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Weather


bethie76
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As someone who has been hiking for the past 18 years of my life, I thought I knew a lot about hiking.  It turns out I will forever be learning and my teacher is Mother Nature.

My husband and I and our friend Jon hiked Carpenter's Peak a Roxborough State Park yesterday and got dumped on near the peak.  I religiously checked the weather report and all it said was cloudy for several hours with  20-30% chance of rain.  

How do I prepare better for these situations?  Ending up completely drenched wasn't the worst part...it was hunkering down and worrying for my life because of thunder and lightning nearby and I want to be the MOST informed hiker I can be, especially when it comes to rain.

Does anyone use a special app on their phone?  I know all about bringing rain gear but this just felt like it came out of nowhere and just like that, it was gone too.  We got down and the sky was blue and gorgeous and a man in the parking lot near our car almost didn't believe us when we said we got hailed on.

I appreciate any and all suggestions or stories! :)

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Aaron Zagrodnick

Checking the weather forecast before a trip is always helpful of course as you described, I tend to like the point forecasts from the National Weather Service:

forecast.weather.gov where once you search for a particular area you can then click the map for a forecast reflecting exactly where you'll be. But of course you'll have some surprises even then so watching the weather on the hike and doing a little self forecasting is helpful. When the weather pattern is calling for those isolated thunderstorms daily, I like to plan to get the higher elevation stuff over early in the morning if possible before the storms usually build, having an area to retreat to in mind, and having the right gear on hand even for dayhikes...but sounds like you had that covered!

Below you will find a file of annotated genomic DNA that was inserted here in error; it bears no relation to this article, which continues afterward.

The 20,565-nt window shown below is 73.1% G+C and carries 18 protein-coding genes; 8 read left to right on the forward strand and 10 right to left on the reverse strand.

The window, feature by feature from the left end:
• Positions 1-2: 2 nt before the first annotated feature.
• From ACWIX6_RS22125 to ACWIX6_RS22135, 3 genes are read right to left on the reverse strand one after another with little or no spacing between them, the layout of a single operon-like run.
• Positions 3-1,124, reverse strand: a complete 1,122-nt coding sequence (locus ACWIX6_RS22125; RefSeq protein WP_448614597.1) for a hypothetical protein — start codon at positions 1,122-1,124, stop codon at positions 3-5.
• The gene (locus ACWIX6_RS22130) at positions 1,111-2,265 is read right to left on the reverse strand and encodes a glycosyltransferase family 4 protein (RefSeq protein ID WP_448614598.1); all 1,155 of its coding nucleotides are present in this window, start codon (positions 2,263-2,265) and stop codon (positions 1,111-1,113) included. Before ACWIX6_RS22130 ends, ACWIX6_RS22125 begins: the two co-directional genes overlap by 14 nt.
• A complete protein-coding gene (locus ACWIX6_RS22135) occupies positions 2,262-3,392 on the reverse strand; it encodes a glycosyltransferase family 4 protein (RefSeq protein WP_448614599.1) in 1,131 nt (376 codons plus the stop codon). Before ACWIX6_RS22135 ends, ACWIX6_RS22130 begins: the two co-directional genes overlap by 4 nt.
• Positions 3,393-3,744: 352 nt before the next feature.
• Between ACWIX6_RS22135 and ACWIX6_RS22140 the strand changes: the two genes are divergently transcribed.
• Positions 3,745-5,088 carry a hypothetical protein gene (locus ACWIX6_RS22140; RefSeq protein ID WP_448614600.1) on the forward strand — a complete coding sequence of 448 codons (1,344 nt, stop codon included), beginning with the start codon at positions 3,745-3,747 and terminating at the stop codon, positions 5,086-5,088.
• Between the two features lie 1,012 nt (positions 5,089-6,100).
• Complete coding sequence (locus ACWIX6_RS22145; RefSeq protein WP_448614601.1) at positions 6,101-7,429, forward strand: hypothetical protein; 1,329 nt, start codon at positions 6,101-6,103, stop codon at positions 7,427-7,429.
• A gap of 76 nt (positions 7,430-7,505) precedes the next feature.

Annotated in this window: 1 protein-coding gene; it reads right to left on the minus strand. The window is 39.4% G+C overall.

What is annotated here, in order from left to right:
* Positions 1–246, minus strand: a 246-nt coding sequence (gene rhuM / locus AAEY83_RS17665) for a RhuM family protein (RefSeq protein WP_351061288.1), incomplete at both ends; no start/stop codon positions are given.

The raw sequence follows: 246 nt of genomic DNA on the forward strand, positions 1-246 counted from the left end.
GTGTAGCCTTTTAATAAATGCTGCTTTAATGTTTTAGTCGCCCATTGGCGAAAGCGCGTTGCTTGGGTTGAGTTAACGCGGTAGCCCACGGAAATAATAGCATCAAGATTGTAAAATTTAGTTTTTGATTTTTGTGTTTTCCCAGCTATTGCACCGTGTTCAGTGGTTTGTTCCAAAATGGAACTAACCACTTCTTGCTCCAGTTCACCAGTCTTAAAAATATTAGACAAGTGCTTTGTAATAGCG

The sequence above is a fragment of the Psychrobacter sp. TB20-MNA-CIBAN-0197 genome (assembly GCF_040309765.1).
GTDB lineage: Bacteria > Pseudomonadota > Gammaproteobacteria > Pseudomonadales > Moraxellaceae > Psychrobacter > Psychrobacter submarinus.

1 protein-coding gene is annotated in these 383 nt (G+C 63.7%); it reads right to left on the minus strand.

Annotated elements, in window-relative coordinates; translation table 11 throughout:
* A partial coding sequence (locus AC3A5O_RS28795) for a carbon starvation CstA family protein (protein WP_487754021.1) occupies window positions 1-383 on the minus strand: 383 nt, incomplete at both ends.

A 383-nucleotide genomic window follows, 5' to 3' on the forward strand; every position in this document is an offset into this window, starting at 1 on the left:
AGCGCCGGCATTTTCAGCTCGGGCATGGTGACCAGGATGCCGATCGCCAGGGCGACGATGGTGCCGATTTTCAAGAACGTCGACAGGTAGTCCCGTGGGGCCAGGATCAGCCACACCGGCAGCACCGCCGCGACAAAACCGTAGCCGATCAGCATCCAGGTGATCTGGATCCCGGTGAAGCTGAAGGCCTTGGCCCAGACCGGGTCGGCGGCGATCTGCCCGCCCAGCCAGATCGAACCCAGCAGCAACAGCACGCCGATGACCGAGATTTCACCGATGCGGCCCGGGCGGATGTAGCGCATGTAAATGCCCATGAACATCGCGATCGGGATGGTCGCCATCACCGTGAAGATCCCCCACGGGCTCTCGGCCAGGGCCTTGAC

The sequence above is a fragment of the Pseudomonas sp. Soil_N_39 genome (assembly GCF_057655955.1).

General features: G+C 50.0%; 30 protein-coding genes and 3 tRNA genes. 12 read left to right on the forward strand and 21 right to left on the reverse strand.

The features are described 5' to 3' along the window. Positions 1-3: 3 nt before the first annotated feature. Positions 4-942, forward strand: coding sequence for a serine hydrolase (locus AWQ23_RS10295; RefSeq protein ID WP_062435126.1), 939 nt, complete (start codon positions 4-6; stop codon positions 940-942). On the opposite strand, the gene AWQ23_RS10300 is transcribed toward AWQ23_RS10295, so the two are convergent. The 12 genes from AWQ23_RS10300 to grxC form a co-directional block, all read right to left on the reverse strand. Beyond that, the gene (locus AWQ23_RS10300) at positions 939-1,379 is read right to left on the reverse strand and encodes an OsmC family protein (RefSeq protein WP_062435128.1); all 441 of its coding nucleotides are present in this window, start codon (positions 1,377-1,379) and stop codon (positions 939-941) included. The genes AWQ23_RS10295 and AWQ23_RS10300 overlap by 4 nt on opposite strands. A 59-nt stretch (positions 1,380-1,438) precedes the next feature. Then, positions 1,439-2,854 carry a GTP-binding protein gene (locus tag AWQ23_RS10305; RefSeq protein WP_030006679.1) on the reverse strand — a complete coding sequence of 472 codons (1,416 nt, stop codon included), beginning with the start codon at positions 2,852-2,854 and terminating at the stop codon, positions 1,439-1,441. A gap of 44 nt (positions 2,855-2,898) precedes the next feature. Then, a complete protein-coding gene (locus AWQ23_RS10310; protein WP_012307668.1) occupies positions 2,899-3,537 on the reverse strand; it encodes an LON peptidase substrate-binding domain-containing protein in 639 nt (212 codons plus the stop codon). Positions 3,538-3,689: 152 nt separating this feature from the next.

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Thank you so much Aaron!  I will definitely use this site...thank you!

And our timing was definitely the issue...we didn't start until after noon and that's not happening again.  


Thank you again for this suggestion!

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  • 1 year later...

You have to learn to read the weather better.  There is no weather station and no app anywhere near most of the good places to spend time in the outdoors.  People have become overly dependent on their phones. 

Learn to read the clouds.  Watch out for vertical cloud development and cumulo-nimbus clouds in particular.  Watch the wind direction change.  Notice the wind speed.  Separate out diurnal varitions like afternoon winds from differential heating from frontal boundaries. 

Learn to recognize mountain weather.  If you are in the Rockies in summer, expect afternoon thunder boomers and act accordingly.

Edited by ppine
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